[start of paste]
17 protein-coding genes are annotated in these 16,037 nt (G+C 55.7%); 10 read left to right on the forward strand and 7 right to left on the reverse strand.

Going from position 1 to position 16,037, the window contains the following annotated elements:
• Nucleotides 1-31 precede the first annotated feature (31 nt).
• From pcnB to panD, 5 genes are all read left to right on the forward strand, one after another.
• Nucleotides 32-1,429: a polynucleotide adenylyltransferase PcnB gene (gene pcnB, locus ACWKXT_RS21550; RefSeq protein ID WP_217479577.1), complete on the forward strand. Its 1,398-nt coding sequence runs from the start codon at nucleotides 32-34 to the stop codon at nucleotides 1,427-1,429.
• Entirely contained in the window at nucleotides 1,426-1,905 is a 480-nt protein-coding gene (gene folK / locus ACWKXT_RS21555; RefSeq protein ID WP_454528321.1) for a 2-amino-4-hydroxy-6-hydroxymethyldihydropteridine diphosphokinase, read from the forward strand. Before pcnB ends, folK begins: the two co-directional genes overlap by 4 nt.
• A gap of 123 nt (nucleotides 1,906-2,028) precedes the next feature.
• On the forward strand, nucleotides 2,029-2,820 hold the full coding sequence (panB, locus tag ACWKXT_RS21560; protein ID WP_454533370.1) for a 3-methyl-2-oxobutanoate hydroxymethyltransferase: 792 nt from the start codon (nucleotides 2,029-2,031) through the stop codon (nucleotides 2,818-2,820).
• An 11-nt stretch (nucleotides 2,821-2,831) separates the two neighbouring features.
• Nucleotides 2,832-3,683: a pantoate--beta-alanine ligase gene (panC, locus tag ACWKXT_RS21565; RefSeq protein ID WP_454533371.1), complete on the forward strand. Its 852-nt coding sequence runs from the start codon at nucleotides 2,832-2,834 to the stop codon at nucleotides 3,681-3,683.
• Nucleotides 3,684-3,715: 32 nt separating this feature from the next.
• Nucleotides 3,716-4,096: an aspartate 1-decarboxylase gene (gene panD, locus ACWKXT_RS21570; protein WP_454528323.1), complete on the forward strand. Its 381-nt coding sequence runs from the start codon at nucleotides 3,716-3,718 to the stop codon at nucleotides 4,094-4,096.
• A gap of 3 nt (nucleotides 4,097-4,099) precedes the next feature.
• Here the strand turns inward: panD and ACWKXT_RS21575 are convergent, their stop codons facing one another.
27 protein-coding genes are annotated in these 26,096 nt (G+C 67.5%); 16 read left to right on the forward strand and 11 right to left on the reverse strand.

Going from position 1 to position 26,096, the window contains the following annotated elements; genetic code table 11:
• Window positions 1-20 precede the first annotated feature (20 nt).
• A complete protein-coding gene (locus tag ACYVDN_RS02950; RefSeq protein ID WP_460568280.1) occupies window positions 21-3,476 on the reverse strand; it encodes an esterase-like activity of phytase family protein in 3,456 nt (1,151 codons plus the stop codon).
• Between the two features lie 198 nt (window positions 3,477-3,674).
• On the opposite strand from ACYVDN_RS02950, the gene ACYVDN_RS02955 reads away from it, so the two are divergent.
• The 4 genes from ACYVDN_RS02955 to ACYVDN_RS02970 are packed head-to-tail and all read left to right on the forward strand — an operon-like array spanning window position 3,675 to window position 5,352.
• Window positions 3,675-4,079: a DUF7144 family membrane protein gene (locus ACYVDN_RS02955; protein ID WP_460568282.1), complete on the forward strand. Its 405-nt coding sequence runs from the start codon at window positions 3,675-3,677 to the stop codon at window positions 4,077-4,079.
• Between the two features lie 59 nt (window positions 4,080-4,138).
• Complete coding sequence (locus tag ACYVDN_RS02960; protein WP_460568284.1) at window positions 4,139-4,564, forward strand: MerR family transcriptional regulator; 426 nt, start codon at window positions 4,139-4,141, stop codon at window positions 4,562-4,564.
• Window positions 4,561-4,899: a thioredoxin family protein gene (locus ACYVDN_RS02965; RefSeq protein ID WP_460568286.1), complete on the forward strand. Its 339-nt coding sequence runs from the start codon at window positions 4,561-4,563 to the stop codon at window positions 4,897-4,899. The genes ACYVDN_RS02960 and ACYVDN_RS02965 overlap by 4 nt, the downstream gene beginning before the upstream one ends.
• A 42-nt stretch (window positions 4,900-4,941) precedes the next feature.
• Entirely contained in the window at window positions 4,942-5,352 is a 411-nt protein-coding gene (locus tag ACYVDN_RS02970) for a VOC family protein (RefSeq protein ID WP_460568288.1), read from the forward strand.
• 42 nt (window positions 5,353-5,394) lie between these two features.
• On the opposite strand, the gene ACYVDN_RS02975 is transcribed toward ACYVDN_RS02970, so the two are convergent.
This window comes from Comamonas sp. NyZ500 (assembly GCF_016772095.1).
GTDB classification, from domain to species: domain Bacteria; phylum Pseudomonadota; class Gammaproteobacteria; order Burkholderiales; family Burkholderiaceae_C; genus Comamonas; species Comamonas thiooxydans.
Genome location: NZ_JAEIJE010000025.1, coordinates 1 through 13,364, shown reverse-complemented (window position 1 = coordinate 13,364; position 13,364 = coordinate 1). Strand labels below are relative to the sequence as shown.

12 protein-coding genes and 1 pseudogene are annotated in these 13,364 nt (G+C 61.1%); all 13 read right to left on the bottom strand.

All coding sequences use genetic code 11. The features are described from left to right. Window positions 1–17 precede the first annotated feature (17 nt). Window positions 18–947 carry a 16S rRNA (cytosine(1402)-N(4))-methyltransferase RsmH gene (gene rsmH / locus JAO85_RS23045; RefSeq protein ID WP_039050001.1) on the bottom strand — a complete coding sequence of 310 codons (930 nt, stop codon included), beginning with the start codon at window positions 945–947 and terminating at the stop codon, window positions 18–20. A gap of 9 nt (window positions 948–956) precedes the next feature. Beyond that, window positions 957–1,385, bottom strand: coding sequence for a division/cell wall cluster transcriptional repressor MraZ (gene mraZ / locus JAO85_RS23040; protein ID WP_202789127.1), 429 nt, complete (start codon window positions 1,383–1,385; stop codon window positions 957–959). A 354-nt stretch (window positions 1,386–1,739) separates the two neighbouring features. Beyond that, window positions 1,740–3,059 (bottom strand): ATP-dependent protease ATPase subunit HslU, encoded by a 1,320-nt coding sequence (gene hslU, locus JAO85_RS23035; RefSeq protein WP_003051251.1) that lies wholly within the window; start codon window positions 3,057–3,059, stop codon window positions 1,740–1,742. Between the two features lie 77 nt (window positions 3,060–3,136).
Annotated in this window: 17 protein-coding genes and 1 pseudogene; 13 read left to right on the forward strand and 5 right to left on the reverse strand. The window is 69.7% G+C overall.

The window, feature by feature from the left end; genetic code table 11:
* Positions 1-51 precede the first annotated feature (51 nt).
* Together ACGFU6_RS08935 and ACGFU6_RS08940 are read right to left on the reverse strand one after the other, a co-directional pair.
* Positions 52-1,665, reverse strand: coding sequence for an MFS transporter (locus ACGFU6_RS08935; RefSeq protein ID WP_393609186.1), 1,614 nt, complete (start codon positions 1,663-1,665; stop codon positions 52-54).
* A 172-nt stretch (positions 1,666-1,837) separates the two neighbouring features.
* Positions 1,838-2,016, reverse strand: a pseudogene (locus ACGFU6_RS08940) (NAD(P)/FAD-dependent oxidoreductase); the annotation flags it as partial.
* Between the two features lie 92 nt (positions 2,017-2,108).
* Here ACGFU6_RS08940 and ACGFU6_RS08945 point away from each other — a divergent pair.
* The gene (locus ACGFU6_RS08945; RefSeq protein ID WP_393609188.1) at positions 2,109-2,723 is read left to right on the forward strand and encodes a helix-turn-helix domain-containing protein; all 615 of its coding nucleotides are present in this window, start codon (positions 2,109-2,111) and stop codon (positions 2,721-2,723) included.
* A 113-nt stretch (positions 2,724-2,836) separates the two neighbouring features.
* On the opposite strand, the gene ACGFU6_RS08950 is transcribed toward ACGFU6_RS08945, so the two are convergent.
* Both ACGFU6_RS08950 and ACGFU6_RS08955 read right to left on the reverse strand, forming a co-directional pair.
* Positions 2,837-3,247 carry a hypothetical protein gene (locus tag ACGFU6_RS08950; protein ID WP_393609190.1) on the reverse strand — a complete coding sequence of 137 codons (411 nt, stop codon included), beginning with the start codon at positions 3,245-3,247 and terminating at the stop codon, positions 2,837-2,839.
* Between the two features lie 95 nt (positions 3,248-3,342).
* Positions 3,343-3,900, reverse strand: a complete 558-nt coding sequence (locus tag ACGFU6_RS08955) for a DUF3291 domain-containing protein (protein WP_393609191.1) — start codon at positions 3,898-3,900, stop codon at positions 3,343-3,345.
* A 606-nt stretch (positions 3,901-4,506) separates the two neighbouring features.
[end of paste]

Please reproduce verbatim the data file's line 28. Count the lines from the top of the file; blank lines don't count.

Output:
• 42 nt (window positions 5,353-5,394) lie between these two features.